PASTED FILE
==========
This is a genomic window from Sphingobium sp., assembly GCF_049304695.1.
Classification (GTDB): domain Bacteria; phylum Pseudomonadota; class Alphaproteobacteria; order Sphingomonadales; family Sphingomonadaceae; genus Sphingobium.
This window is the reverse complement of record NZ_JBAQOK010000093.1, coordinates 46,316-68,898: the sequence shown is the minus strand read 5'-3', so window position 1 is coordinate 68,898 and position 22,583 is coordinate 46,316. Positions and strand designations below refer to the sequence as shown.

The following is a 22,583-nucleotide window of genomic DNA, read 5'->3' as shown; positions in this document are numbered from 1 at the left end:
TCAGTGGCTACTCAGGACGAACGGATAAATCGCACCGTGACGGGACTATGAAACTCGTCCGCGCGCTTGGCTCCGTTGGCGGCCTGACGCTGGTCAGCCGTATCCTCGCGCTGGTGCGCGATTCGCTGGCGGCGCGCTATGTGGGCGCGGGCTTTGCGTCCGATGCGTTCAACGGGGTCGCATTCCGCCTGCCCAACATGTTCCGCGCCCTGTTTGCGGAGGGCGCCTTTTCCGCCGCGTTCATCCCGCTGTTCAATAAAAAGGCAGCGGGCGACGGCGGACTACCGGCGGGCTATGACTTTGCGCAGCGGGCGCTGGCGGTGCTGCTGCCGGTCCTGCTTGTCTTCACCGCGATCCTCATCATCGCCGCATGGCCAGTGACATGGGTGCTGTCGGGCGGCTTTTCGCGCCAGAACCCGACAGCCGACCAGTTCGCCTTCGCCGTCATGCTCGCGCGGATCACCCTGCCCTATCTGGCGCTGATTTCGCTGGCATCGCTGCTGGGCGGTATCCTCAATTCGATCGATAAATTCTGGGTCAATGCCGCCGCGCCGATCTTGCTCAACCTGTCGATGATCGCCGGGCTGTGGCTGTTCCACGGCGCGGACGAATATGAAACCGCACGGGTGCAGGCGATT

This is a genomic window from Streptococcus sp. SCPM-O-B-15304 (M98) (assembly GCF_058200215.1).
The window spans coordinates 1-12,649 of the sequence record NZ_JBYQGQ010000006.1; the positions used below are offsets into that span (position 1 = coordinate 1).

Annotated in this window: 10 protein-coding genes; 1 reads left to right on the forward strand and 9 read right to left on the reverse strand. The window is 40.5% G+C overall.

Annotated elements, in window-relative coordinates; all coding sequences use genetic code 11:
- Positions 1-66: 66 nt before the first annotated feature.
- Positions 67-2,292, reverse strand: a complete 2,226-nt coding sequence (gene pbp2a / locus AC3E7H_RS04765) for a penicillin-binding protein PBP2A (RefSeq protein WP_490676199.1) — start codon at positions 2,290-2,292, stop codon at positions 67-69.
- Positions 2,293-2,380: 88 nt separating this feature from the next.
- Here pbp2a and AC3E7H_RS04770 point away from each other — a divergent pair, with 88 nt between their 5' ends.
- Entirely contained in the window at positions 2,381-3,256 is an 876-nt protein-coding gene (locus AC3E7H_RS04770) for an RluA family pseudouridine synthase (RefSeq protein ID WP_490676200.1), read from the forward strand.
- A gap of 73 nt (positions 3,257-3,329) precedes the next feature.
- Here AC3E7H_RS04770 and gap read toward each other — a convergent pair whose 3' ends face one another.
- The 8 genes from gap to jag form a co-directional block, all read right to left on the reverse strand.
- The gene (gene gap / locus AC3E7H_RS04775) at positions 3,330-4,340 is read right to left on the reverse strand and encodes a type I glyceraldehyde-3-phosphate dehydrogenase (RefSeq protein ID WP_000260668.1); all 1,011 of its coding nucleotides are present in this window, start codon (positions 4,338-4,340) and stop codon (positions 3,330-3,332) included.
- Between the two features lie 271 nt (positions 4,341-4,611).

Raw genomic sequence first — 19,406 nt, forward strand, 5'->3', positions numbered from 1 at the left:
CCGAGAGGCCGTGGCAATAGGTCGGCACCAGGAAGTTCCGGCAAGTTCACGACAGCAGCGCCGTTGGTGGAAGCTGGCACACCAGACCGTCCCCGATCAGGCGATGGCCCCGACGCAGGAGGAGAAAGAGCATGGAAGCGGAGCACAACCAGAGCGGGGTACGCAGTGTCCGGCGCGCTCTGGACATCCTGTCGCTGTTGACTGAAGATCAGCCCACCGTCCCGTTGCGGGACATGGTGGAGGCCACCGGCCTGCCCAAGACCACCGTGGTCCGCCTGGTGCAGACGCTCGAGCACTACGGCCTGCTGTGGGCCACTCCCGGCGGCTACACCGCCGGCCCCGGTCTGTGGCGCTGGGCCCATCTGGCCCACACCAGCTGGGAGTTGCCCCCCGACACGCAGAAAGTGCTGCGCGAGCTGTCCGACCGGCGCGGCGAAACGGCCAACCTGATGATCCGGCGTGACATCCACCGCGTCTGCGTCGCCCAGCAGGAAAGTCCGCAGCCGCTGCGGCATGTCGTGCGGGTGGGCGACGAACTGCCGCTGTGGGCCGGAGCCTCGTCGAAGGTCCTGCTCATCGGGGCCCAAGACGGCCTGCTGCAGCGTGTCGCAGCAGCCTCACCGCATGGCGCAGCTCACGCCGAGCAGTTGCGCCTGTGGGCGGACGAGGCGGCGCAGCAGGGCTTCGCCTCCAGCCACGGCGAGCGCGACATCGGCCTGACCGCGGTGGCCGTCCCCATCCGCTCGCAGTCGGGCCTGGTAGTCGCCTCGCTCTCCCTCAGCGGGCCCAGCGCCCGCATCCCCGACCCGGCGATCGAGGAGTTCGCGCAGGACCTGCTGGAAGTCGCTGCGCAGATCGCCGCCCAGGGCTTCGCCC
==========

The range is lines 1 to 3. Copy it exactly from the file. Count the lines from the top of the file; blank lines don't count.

This is a genomic window from Sphingobium sp., assembly GCF_049304695.1.
Classification (GTDB): domain Bacteria; phylum Pseudomonadota; class Alphaproteobacteria; order Sphingomonadales; family Sphingomonadaceae; genus Sphingobium.
This window is the reverse complement of record NZ_JBAQOK010000093.1, coordinates 46,316-68,898: the sequence shown is the minus strand read 5'-3', so window position 1 is coordinate 68,898 and position 22,583 is coordinate 46,316. Positions and strand designations below refer to the sequence as shown.